Truth and Reconciliation Commission
Report on certain political events
which occurred in Grenada 1976-1991



Section 1:



WITNESS FIVE from Telescope, St. Andrew's, came before the Commission on November 13th, 2001.

I am stationed at Central Police Station situated on the Carenage. I have been a police officer up to the day of March 13th, 1979 when I was working in the Police Station. I was picked up by the Revolutionary Army and accused of being a counter-revolutionary according to the law.

Q:  Commissioner:  What rank were you at?
A: Witness: I was a Constable.

[The witness continued]

I was taken to Fort George where I was blindfolded and hand-cuffed. On my arrival at Fort George, I was greeted with some licks, kicks, cuffs, boxes, and so on. I was then taken to something like a cell where I was locked inside with blood flowing from my face and mouth. About half an hour after, I heard a cell door opened and was greeted with a bucket of cold water that was splashed on me. Then they locked back the cell door, leaving me inside.

During the day at about 11:00 or 12:00 when the sun is very hot they would take me out of the cell and put me on the hot wall. That is on Fort George. At one stage, myself, (xxx) who is an ex-police, stayed there for about two (2) hours blindfolded. I was then taken to the Richmond Hill Prison about a week after. When I was in prison, something happened outside and they took us altogether from the prison and brought us back to Fort George. I think they held some people for counter-revolutionary causes. They held them for guns and ammunition, and they were interrogated by (xxx)

Q:  Commissioner:  About how long were you in prison before they brought you back to the Fort?
A: Witness: A few days. There was a cruise ship that passed the port of St. George's and it passed too close to the harbour and they started to shoot . I remembered they took us blindfolded and they put us to lie down in a pit on the Fort, and then lined us up at the wall. I remembered hearing them say it was a mercenary boat. We got licks from the square (sic) back of the cell. The experience I had was very horrible, and every time I think about it, it causes me to get sick. The cut on my hand is from the bonnet from an AK gun, and I have a mark on my forehand.

Q:  Commissioner:  Did you recognize any of the people?
A: Witness: I could remember one, I believe it was (xxx) cut my hand. I think he was the one who cut Maurice Bishop's neck. It was a real sat time, and I couldn't believe people were so cruel.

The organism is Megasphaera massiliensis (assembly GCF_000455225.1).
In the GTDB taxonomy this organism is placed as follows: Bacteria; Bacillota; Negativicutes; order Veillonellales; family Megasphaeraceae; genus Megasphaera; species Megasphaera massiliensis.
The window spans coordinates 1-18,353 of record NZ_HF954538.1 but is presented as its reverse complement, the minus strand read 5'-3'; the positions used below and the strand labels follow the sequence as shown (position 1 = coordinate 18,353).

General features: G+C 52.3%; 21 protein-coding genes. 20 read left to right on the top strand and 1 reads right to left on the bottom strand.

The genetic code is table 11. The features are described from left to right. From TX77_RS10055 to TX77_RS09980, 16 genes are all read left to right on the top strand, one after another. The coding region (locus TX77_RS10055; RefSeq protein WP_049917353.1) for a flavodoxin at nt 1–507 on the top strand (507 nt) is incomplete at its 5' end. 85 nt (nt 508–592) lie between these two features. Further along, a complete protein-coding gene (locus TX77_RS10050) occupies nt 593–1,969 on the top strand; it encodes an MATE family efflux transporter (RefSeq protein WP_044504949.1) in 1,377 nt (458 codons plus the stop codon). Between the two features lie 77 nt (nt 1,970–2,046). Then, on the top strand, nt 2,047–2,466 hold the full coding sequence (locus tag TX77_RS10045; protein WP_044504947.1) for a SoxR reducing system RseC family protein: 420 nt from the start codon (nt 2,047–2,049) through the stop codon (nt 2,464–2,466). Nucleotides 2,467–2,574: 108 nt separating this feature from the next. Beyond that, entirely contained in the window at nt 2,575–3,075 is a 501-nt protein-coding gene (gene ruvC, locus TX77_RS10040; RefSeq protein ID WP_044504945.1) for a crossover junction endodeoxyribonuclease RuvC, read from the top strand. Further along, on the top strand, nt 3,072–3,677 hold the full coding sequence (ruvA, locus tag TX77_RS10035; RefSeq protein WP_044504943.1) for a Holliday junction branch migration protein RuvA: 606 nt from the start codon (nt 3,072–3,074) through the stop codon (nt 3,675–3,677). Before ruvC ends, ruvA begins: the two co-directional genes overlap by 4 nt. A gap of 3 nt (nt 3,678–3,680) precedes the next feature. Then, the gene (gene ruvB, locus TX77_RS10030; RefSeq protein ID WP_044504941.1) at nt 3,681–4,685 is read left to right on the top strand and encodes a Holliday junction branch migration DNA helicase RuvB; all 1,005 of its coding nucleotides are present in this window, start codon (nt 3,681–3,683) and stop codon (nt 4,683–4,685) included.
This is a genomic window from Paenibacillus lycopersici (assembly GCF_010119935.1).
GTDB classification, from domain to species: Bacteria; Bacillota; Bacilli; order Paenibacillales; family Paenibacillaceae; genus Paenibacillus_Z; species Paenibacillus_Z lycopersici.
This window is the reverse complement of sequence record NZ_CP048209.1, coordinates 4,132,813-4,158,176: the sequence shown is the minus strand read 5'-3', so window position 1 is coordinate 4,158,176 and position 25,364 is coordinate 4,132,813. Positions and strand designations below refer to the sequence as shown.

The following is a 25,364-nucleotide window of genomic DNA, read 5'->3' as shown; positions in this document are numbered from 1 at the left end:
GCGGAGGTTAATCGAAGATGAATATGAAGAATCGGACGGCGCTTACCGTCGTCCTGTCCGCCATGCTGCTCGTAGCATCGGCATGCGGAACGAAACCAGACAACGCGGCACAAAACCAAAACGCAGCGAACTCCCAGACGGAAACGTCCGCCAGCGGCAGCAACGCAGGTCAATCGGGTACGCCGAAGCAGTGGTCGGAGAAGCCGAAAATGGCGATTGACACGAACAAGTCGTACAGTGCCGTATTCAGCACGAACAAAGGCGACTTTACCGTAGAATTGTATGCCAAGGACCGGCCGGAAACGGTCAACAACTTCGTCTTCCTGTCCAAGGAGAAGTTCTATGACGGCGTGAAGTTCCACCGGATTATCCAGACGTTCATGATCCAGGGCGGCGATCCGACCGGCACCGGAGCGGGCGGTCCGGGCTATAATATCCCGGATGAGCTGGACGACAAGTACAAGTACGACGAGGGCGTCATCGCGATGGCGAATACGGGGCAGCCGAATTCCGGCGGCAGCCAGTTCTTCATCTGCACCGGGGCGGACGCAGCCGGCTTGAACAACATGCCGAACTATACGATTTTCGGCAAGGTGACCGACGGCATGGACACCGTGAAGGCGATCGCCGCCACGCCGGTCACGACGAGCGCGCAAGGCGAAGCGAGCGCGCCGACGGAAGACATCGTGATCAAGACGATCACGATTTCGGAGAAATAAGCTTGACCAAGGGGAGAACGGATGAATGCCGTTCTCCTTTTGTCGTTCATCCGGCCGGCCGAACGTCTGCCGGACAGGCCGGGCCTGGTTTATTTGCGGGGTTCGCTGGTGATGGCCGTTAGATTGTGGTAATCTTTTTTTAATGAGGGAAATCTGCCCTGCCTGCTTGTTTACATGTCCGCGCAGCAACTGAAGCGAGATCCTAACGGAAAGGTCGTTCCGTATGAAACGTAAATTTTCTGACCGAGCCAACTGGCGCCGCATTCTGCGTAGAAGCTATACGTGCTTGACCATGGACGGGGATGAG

Q:  Commissioner:  You got no medical attention?
A: Witness: No. They were not studying you at that time. Those times you stayed there with blood on your skin. During the lunch time, to get something to eat, if the prison bake bread you would not get fresh bread, you will get the stale bread, and we got only two meals - morning and evening.

Q:  Commissioner:  You get any impression whether any of these people were taking drugs?
A: Witness: When we were on the Fort, most of the army men were smoking marijuana in the open. At that stage when the Revolution took over, the police had no say. The army was in control. You could not tell them anything. One thing they made sure was that if any of the P.R.A. was supporting anybody in prison, the would beat them and disqualify them from the army. (xxx) who was from Gouyave, was a Lieutenant on the Fort. At one time, he turned and said,

Don't treat people like that,
the Revolution is not about that.

He was reported, and that morning when he came to work, they took his gun, brought him in the square and they beat him mercilessly and told him these are the people who he is supporting, and showed him us. I remained in prison for two (2) years and eleven (11) months.

Q:  Commissioner:  If they had nothing against you, why were they keeping you all this time?
A: Witness: When the Revolution took place, all police officers were deemed "Gairy Police", so whether you did nothing, they just put you inside.

This witness said that when he was arrested, he was dismissed from his job as a police officer. He got no salary during his detention. "All detainees", he said, "should have been compensated." This witness is seeking compensation.

Next: Part Six, Section One, Witness Six      Back: Part Six, Section One, Witness Four

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